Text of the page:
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Current time:0:00Total duration:5:51

Preserving Nam June Paik's Electronic Superhighway

Video transcript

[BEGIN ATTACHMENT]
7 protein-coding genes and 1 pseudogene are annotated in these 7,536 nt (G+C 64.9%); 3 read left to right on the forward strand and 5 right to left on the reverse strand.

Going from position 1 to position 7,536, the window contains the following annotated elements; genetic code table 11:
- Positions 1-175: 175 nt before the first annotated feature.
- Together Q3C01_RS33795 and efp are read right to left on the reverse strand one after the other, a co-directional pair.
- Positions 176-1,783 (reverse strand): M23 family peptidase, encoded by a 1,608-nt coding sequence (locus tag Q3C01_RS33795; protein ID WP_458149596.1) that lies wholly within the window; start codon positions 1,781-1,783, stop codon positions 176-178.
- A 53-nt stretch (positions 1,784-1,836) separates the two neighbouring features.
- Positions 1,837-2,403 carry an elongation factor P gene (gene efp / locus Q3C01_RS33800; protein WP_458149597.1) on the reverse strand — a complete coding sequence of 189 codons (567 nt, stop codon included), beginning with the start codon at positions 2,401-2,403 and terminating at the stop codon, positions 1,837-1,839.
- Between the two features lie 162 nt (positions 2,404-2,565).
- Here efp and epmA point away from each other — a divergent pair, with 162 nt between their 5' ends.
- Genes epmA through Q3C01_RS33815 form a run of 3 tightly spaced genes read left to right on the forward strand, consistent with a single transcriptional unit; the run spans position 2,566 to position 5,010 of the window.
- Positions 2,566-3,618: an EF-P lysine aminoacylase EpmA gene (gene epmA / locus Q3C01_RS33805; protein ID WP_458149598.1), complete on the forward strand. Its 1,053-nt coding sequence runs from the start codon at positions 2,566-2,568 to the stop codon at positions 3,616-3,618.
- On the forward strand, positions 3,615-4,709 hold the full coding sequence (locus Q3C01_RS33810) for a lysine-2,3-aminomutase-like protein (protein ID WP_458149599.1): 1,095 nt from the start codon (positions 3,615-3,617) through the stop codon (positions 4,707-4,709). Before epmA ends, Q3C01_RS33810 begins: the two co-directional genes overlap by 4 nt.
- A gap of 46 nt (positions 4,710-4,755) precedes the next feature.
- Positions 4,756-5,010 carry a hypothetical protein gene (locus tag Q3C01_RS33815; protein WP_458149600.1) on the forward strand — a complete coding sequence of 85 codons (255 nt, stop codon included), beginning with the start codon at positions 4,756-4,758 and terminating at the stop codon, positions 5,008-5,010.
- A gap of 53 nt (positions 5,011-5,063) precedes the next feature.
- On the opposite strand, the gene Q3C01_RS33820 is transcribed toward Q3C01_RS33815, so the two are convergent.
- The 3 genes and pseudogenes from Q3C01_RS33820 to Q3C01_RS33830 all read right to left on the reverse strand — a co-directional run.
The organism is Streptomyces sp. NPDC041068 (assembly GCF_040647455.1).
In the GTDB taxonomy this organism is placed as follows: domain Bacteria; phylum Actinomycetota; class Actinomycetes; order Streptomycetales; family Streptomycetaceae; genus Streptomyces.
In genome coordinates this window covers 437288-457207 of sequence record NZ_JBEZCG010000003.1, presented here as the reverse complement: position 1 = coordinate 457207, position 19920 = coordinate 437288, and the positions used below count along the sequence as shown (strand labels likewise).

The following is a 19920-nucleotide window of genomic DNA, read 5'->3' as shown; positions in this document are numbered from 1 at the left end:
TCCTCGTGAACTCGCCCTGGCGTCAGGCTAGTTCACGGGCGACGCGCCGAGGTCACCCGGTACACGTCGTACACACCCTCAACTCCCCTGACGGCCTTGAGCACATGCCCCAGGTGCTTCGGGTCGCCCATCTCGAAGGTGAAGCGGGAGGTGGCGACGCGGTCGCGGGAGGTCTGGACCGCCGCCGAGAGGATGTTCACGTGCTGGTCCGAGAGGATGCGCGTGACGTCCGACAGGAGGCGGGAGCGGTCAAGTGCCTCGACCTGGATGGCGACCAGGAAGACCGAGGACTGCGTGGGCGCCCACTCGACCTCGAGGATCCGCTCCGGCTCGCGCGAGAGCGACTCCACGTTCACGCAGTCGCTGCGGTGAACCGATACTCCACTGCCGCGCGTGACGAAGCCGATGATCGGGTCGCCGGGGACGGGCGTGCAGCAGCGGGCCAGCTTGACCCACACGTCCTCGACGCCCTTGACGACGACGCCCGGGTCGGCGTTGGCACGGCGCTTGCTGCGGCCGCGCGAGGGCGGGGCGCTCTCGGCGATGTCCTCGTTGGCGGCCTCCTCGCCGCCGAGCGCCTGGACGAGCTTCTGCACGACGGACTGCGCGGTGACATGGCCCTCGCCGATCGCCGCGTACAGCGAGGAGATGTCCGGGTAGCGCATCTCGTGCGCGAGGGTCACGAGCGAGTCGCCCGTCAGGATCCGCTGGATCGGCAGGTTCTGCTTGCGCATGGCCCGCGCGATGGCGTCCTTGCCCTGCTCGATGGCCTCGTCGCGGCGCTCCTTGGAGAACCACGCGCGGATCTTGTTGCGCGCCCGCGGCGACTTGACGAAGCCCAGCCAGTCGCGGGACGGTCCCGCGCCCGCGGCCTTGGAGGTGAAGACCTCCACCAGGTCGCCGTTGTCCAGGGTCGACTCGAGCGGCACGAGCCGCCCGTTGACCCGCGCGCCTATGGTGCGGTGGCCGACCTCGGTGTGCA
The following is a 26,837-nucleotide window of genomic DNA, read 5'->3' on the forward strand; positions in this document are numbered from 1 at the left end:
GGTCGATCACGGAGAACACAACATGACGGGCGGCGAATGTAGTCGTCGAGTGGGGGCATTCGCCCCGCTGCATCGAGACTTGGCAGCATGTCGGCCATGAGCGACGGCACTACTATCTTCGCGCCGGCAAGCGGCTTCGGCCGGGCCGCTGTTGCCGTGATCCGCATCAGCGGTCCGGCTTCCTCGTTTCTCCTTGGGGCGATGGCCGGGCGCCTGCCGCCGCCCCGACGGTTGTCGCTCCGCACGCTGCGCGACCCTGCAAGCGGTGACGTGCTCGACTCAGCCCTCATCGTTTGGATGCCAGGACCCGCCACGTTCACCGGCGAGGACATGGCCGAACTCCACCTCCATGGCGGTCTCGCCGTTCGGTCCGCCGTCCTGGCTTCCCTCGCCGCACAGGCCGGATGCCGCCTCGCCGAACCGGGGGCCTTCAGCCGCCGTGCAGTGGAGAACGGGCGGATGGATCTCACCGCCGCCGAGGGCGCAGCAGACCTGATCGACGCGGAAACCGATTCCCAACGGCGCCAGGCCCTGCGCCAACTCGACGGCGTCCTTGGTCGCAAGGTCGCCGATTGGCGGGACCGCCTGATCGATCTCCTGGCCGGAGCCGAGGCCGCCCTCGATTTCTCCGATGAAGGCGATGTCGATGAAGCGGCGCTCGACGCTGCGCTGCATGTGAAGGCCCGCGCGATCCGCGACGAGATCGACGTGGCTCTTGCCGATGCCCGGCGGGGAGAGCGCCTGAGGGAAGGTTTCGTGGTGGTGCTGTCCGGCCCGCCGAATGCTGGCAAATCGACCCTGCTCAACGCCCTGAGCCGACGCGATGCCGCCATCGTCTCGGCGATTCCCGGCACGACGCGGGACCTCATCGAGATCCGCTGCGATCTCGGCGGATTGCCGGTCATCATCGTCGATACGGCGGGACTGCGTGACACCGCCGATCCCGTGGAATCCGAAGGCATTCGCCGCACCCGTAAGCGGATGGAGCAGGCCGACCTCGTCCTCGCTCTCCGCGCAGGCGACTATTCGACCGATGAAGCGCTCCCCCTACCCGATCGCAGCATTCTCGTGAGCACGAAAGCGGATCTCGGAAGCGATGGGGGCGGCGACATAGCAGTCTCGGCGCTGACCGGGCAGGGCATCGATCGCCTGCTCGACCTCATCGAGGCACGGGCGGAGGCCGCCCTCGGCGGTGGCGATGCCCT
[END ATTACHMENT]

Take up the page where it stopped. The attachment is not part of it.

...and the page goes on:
[Music] I'm with Dan fen conservator for time-based media at the Smithsonian American Art Museum standing across from this enormous collection of televisions and neon by the artist named Jim pack so what we're seeing is this grid of American States but they're framing all of these monitors all of these television sets and the Silla vision sets are all on and they're all playing different things for me it's almost impossible to focus anywhere what you see is the sense of information overload and the importance of technology and media to life in this country and life around the world and that sense of connectedness overarching the geography of where we live all of the content has to do with the state in which the monitors are present it's mostly what the artists associated with the space so some of them are artists that he worked with hail from a certain state but then some of them are more associative like potatoes and Idaho when I think of conservation I tend to think of very old objects if the object is treated reasonably well it can survive for centuries maybe even for millennia but here we have an object that was made during my lifetime and it wouldn't have existed without your intervention in the intervention of other conservators there are information carriers which have the content as playing all the monitors they originally were shown on laserdisc than DVD and currently digital files on solid-state players and then a lot of cabling that's transmitting that and then we have the layer of display which are these cathode ray tube monitors which is an old style of monitor that started becoming obsolete in the end of the 90s and then the neon lights which are all custom-built and susceptible to cracking you really have to think about the artists intention and how to maintain this object the artist is fascinating because earlier than anybody else I can think of he was placing television sets within works of art as objects unto themselves more like sculpture one thing that conservators of time-based media are always juggling is to what extent is this object purely a functional piece like you say is it just intended as a display of some information or does it have skull shurl value and he certainly imbues his monitors and sculptural value many of his works so in that case we've already begun to replace some of the screens with LCD screens but we did it in a way to maintain the original chassis you'll see that in all the smaller monitors which are all LCDs and that's because those small 5-inch screens are the first to die so the balancing act is then yes it's a new LCD screen it's a new display technology but it's housed in the original chassis to try and maintain to the extent possible a sculptural effect it's almost a philosophical question what are we preserving or we preserving the original objects and in this case no but you are trying to preserve the semblance of the original expression of the work one of the things that we have to be very conscientious of is the conceptual nature of these artworks and this is one way in which time-based media conservation and more broadly contemporary art conservation tends to differentiate itself from traditional conservation of objects like sculptures or oil paintings you can't have two Mona Lisa's the one that Leonardo da Vinci painted is the Mona Lisa the rest are copies those have value but not the same values that original object which then gets conserved in time-based media you have DVDs VHS --is digital files photographs films all of these things are produced in ways that inherently produce lots of copies he would be amenable in many cases to updating technology so he had pieces he even updated from CRTs to having an iteration with LCD screens this is really a relief for me to hear because if one were to be really strict I had this image of the screens going black one by one until there was only a single monitor left and then that eventually dying and the object becoming in a sense dormant there's a way about thinking of time-based media art and that the artwork doesn't exist unless it's being shown unless it's being performed one can easily see how nanjing pocket potentially intended that sort of evolution that a practitioner in the Fluxus movement very interested in performance you could very easily think of this piece as a performance piece and all of the and video content our players and they interact very differently it looks a little bit different every time you come to it and there's some difference on the monitors there's some difference in brightness and there's some difference in the how they are reproducing the color on that day or in that hour these things warm up during the day and then it turned off and have to warm up again the next day and so some of the performers can change some of the instrumentation might change just as it would in a performance and yet somehow the overarching identity of that artwork survives across the variations that occur every time you install it or update some technological element so in some sense the object is the living thing and I believe that's the case for all works of art except that with newer media their lifespans are so much shorter that it's something that we have to deal with in one lifetime multiple times whereas with an oil painting conservators treatment may be is good for one careers worth of time and then the next conservator may or may not have to deal with it again so the cycles of intervention become much more frequent and what does that mean about how these artworks live and I think that one of the things that that means is that conservators curators museums are starting to deal with the fact that they are not only collectors but producers of the artworks that collect in a sense that they become in charge of that evolution you [Music]